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Old Philadelphia - Larkin Cemetery
Izard County,

Sometimes called the Larkin Cemetery. Located at Larkin - 4 miles N.E. of Melbourne. Township 17 North, Range 8 West, Section 20. Surveyed by Leeda O'Neal. Updated in 1997 by Carroll and Carol Hayden and Newt and Jean Blankenship.

Lat 36.11063
Lng 91.86681

Melbourne, Arkansas - Thursday, March 28, 1957.
The Centennial Celebration for the Old Philadelphia Methodist Church is set for the First Sunday in July, 1957. The program plans are not complete at the present time, but a tentative program will be somthing like the following: Sunday School at 9:30 A.M. to 10:15 A.M. About thirty minutes of congreagational and class singing will last until 11:00 A.M. Then a history of the church will be given by someone, to be selected, followed by an inspirational message by someone also to be selected, and a basket lunch and visiting at noon. The afternoon will be given to singing and a period of personal testimony by those who wish to do so. The program will be announced when it is complete.
The reason for this early announcement is to ask everyone to mark their calendar for the first Sunday in July and to give plenty of time to make your plans. Maybe you would want to plan your summer vacation to include this occasion. Another purpose of this announcement is to ask those who know of either relatives or friends that would not have the chance to read this announcement to write to those people as soon as possible so they can plan also. This will be a great day in the life of the old church. Cooperation is needed by all in the matter of getting the word around so as to make the day successful.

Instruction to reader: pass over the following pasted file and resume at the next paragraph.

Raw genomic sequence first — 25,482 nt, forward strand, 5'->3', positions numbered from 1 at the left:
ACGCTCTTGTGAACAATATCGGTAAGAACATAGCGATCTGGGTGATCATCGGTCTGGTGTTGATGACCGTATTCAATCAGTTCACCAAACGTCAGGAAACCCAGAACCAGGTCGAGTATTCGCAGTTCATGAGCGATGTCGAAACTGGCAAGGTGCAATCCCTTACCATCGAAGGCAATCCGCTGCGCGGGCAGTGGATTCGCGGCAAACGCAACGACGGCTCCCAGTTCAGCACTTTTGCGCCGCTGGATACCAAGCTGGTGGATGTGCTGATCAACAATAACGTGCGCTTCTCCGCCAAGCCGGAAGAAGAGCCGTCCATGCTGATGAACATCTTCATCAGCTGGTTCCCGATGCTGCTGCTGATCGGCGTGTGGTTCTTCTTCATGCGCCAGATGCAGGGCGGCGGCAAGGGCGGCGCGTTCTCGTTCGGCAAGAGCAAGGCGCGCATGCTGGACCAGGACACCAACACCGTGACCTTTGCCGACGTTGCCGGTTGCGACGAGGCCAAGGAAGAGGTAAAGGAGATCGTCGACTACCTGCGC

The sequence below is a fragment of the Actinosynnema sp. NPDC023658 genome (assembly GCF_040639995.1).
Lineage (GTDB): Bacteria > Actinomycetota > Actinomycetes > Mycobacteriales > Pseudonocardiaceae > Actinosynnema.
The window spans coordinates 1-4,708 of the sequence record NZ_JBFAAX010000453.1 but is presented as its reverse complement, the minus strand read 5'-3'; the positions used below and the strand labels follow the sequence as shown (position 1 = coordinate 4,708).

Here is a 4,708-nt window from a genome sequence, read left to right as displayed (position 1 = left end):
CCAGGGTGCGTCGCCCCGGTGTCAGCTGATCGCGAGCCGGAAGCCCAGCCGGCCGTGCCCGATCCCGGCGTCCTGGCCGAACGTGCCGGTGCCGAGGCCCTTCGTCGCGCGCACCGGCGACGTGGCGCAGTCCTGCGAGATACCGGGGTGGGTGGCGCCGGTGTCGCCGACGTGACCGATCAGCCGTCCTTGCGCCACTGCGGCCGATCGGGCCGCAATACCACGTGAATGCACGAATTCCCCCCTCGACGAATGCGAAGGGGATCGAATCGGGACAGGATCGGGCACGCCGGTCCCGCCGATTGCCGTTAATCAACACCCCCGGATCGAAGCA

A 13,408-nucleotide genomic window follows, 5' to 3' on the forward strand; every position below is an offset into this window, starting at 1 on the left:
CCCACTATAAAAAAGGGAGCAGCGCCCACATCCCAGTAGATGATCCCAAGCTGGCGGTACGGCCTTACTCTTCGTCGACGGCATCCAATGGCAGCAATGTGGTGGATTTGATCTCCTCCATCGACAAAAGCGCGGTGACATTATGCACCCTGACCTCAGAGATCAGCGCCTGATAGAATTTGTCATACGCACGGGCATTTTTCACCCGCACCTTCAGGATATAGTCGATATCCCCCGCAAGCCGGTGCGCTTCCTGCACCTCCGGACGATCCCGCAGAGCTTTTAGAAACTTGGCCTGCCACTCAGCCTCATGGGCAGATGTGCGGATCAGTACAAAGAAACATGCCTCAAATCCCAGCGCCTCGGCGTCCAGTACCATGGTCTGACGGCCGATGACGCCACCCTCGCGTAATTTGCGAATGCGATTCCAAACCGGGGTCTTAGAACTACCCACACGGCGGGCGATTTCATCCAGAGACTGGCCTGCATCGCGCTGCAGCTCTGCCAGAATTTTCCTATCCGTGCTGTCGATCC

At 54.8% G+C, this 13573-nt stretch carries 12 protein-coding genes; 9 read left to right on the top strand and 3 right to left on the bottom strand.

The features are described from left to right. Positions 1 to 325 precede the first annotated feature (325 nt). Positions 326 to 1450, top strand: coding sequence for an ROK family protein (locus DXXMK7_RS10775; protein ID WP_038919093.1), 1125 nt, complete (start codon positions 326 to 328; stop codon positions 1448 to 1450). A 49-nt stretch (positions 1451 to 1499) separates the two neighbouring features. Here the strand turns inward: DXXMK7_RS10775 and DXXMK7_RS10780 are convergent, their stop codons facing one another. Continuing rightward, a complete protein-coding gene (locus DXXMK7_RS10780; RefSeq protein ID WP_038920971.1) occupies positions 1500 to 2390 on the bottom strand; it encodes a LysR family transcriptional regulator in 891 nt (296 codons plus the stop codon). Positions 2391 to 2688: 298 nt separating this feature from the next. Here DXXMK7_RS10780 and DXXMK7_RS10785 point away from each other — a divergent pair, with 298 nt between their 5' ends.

Calico Rock Progress
Jul 12, 1956
Oldest church In Arkansas

About five miles from Melbourne in the small community of Larkin, is found the "Old Philadelphia Church," built in 1857, which is said to be the oldest church in Arkansas. It is located beside a cemetery (sic) that dates back 150 years. The church is still used by a few faithful members, and until the recent North Arkansas Conference, when she and her husband were transferred to Southwest Missouri, Mrs. D. G. Hindman, was the pastor.

Of considerable interest is the interior of the little frame building. The pews were planed by slave labor, and have entrances on the right side of the church for women and on the left for men. Between the women's and the men's side is a row of tall posts where the lamps used to rest. The windows are very large and high. A neat bulletin board carries the total budget of the church - bishop's fund, missionary, pastor's salary, and all, at $12.51 monthly payments for the entire congregation. And we were assured that the little church was right up to date on its funds.
(From the files of Vera Reeves.)

Contributed on 11/27/07

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Record #: 1285

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Submitted: 11/27/07 • Approved: 11/6/16 • Last Updated: 11/9/16 • R1285-G0-S3

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